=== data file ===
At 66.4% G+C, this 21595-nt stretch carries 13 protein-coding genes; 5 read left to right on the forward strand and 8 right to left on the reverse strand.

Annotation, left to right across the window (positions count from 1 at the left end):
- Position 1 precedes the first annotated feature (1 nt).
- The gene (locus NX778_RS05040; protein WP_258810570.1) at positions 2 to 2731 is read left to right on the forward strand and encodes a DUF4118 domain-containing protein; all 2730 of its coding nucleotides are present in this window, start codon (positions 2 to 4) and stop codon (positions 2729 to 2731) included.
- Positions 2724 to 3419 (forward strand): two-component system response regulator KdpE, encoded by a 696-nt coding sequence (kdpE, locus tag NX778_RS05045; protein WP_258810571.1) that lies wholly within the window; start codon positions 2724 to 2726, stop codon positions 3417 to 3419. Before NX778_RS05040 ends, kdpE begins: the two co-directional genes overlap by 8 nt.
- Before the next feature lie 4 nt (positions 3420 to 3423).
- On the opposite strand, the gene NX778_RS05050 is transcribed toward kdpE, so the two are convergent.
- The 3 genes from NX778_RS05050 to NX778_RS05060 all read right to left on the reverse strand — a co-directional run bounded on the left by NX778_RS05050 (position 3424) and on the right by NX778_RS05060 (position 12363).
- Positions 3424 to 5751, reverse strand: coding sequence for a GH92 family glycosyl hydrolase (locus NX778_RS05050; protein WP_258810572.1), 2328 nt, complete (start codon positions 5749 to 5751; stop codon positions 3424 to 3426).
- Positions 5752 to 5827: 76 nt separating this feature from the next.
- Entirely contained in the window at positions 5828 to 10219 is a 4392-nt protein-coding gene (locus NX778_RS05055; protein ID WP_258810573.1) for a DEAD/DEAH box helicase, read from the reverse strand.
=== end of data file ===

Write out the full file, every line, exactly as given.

At 66.4% G+C, this 21595-nt stretch carries 13 protein-coding genes; 5 read left to right on the forward strand and 8 right to left on the reverse strand.

Annotation, left to right across the window (positions count from 1 at the left end):
- Position 1 precedes the first annotated feature (1 nt).
- The gene (locus NX778_RS05040; protein WP_258810570.1) at positions 2 to 2731 is read left to right on the forward strand and encodes a DUF4118 domain-containing protein; all 2730 of its coding nucleotides are present in this window, start codon (positions 2 to 4) and stop codon (positions 2729 to 2731) included.
- Positions 2724 to 3419 (forward strand): two-component system response regulator KdpE, encoded by a 696-nt coding sequence (kdpE, locus tag NX778_RS05045; protein WP_258810571.1) that lies wholly within the window; start codon positions 2724 to 2726, stop codon positions 3417 to 3419. Before NX778_RS05040 ends, kdpE begins: the two co-directional genes overlap by 8 nt.
- Before the next feature lie 4 nt (positions 3420 to 3423).
- On the opposite strand, the gene NX778_RS05050 is transcribed toward kdpE, so the two are convergent.
- The 3 genes from NX778_RS05050 to NX778_RS05060 all read right to left on the reverse strand — a co-directional run bounded on the left by NX778_RS05050 (position 3424) and on the right by NX778_RS05060 (position 12363).
- Positions 3424 to 5751, reverse strand: coding sequence for a GH92 family glycosyl hydrolase (locus NX778_RS05050; protein WP_258810572.1), 2328 nt, complete (start codon positions 5749 to 5751; stop codon positions 3424 to 3426).
- Positions 5752 to 5827: 76 nt separating this feature from the next.
- Entirely contained in the window at positions 5828 to 10219 is a 4392-nt protein-coding gene (locus NX778_RS05055; protein ID WP_258810573.1) for a DEAD/DEAH box helicase, read from the reverse strand.